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Sergeant Percy Clements

Sergeant Percival Peter Clements

 

Unit : X Troop, 11th Special Air Service Battalion

Army No. : 2564415, later 327224

Awards : Distinguished Conduct Medal, Military Cross, Military Medal

 

Sergeant Clements was awarded for the Military Medal for his part in Operation Colossus, and the Distinguished Conduct Medal for his actions as a prisoner of war. His citation for the former reads:

 

On the night of 10/11 February 1941, Sergeant Clements was Second-in-Command of a Section of parachutists which with three other Sections successfully landed near the aqueduct. Despite the Royal Engineer Section being missing, along with all the arms containers, the remainder of the Force with a reduced quantity of explosives successfully destroyed the aqueduct. The party then set out in small groups to cross the mountainous terrain to an RV fifty miles away at the mouth of the River Sele, to be collected by a submarine. After two days and night exposed to the winter elements, when within about ten miles of the RV, Sergeant Clements' group was surrounded by a far superior force of armed civilians and of Italian carabinieri and infantry. After a short fire-fight in which the group, armed only with one sub machine-gun, seven pistols and three knives, was entirely outgunned, it was forced to surrender, and all were taken P.O.W.

 

 

His Distinguished Conduct Medal citation reads:

 

Sergeant Clements was a member of a party of parachutists dropped in Calabria in February 1941 to blow up an aqueduct, who were subsequently captured by the Italians. Shortly after capture they were taken to Camp 78, Sulmona, where Officers and Other Ranks were placed in separate compounds, no communication between them being allowed. Despite this regulation Sergeant Clements, who took charge of the most secret communications in the Other Ranks compound, managed to maintain clandestine communication with the Officers, and exchanged with them particulars of all secret messages received from the War Office. He also arranged the despatch of similar messages to the War Office in selected Other Ranks letters and later, when the Officers were moved to another camp, was responsible for maintaining all communications between the Camp and the War Office.

 

On 12 September 1943, following the Italian armistice, when all attempts to escape were strictly forbidden, Sergeant Clements escaped to the hills. From there, on 14 September 1943, he watched the Germans enter the camp, and he then made up a party of Sergeant Lawley and Private Rae, both of the Parachute Regiment and started walking South. Private Rae was unable to keep up and fell out at an early stage of the journey, but Sergeant Clements and Sergeant Lawley continued walking as far as Morrone, their journey lasting twenty-two days. At Morrone they hid up for a week until they were able to join the British Forces at Casacalenda on 13 October 1943. Throughout their escape Sergeant Clements was in charge.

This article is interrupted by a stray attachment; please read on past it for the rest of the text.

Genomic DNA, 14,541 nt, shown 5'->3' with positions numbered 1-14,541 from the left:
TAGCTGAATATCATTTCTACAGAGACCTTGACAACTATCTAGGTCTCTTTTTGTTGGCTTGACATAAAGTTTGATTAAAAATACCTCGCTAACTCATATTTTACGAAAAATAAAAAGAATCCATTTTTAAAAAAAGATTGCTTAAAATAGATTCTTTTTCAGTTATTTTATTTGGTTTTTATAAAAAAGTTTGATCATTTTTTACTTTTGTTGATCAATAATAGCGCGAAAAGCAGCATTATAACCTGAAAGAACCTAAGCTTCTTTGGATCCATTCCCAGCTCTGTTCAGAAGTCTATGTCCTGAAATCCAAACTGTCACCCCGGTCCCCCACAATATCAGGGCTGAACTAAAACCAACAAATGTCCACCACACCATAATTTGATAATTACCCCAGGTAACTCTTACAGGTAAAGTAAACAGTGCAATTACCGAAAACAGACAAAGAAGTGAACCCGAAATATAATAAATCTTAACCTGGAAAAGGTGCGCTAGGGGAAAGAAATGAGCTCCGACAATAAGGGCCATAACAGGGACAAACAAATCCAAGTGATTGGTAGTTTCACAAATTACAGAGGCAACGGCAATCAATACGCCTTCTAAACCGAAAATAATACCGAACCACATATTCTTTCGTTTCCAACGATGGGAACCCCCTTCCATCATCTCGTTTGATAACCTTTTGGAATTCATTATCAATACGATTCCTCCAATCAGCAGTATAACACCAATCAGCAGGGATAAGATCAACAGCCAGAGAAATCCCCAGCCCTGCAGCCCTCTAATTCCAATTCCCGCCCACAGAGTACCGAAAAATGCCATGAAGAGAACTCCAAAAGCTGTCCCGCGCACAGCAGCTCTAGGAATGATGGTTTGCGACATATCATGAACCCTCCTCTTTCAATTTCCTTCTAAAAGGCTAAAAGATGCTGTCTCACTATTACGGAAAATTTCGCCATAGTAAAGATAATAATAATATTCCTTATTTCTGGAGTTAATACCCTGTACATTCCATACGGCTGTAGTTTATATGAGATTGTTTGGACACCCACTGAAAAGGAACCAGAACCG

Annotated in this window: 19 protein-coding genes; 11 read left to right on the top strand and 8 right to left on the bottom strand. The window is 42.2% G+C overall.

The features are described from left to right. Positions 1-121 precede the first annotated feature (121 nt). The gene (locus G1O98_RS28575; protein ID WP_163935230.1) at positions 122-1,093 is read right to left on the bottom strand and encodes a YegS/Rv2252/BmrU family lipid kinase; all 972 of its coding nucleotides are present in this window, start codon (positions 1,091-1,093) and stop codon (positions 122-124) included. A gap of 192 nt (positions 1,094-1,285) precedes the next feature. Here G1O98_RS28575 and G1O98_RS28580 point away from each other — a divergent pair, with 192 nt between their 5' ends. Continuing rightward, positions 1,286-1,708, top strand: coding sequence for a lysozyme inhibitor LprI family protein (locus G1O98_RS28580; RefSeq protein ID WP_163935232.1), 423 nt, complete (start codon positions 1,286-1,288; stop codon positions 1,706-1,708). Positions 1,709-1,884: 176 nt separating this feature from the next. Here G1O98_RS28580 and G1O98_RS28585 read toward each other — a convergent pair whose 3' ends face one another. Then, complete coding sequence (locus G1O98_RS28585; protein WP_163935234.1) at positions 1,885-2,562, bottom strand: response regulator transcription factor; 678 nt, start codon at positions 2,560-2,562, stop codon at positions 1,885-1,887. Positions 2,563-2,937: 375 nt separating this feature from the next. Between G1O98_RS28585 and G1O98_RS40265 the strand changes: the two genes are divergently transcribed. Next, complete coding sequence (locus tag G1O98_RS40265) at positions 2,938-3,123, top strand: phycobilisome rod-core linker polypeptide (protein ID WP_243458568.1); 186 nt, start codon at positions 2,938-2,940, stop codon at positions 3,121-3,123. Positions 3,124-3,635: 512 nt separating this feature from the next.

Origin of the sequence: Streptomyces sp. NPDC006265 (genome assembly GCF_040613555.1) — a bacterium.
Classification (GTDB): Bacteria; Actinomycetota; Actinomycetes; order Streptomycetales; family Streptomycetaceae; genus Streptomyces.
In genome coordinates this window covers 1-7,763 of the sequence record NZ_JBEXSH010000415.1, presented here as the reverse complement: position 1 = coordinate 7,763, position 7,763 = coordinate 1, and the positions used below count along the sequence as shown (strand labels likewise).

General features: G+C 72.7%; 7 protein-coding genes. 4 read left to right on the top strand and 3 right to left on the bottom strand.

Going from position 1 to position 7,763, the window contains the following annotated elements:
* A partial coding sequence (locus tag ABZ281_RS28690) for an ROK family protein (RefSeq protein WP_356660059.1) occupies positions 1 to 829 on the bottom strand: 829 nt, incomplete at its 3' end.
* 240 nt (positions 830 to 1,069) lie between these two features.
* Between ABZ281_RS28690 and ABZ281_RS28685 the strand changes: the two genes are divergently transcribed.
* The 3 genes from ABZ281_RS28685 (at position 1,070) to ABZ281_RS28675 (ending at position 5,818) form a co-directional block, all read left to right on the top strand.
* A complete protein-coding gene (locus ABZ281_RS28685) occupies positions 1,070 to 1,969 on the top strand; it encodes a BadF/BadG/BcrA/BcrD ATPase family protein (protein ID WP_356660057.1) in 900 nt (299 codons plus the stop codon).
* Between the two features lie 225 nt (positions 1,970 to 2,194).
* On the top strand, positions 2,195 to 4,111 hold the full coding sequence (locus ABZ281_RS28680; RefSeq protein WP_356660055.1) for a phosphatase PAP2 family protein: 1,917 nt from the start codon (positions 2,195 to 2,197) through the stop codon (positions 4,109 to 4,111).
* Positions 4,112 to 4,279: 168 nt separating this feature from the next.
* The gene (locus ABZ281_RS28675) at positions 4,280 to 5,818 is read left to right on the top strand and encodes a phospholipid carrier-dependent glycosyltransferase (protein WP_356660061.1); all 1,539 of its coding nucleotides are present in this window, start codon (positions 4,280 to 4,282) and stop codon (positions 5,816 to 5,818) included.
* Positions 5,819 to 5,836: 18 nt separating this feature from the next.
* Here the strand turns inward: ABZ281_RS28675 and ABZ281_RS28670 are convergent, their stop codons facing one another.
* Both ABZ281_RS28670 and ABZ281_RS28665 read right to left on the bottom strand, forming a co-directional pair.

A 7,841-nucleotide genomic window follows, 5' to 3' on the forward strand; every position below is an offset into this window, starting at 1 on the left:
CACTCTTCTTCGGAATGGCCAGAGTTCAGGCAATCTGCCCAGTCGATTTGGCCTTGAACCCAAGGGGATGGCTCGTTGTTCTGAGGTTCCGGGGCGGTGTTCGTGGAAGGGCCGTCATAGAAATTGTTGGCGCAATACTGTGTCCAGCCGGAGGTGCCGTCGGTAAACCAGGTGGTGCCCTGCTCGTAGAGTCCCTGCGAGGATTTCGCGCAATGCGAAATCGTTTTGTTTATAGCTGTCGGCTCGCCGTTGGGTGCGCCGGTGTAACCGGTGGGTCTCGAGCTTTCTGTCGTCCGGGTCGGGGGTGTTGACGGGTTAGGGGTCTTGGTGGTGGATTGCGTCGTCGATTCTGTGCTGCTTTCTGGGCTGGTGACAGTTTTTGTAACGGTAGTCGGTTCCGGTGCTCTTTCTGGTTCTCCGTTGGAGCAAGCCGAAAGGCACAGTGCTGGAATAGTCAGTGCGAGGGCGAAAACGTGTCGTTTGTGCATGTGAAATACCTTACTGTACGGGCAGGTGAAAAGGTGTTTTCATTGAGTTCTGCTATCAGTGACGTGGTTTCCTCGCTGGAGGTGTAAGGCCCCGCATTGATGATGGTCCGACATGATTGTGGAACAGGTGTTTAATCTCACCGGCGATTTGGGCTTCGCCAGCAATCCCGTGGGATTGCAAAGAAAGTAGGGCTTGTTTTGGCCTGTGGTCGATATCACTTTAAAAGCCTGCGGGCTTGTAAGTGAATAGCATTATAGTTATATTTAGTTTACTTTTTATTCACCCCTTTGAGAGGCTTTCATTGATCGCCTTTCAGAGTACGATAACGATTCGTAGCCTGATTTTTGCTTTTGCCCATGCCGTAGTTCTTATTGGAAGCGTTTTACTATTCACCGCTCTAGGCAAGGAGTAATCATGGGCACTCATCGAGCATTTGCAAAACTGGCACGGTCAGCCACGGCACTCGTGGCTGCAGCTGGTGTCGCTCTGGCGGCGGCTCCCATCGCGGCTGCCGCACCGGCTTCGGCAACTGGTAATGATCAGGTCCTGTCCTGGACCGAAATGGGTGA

In view of the fine work of a secret nature which this N.C.O. rendered, in addition to his initiative in making his escape, I strongly recommend him for the award of the D.C.M.

 

 

Sergeant Clements returned to the Parachute Regiment and was promoted to the rank of Lieutenant, serving with the 12th Parachute Battalion of the 6th Airborne Division in the Ardennes, where he was awarded the Military Cross. His citation reads:

 

On 5th January 1945 Lieutenant P. Clements commanded a platoon which was given the task of occupying a position on the feature North of Grupont dominating the area in which the 12th and 13th Parachute Battalions were operating. The patrol reached its objective by 0300 hours and took up position as ordered. During the following nine hours the platoon lay up in a wood on the feature, which was also occupied by the enemy, reporting enemy movements and inflicting casualties including the killing of the officers of a reconnaissance group which approached the position.

 

At about 1200 hours the platoon came under accurate fire from close range. Lieutenant Clements, although fully exposed to enemy fire, personally passed the necessary fire orders for the artillery to engage the area held by the enemy. The enemy then brought up at least one Tiger tank which engaged the area held by the platoon. By this time the platoon was coming under accurate fire from the rear as well as the front. Lieutenant Clements then decided that the platoon must withdraw. He organised the withdrawal down the very exposed slope of the feature.

 

At the first [?]d he was wounded in the stomach. Although he could not move himself he continued to command the platoon, and issued necessary orders for the remainder to withdraw. Throughout this period the platoon had no food and was exposed to very severe weather conditions. It was entirely due to the fine leadership, determination and example of this officer that the platoon carried out its task and was able to withdraw when this task had been completed.

 

Clements lost consciousness shortly after this incident and when he regained it he was in a hospital in Scotland. He recovered from his wounds, but was deemed no longer fit for service and so was retired from the Army. 

 

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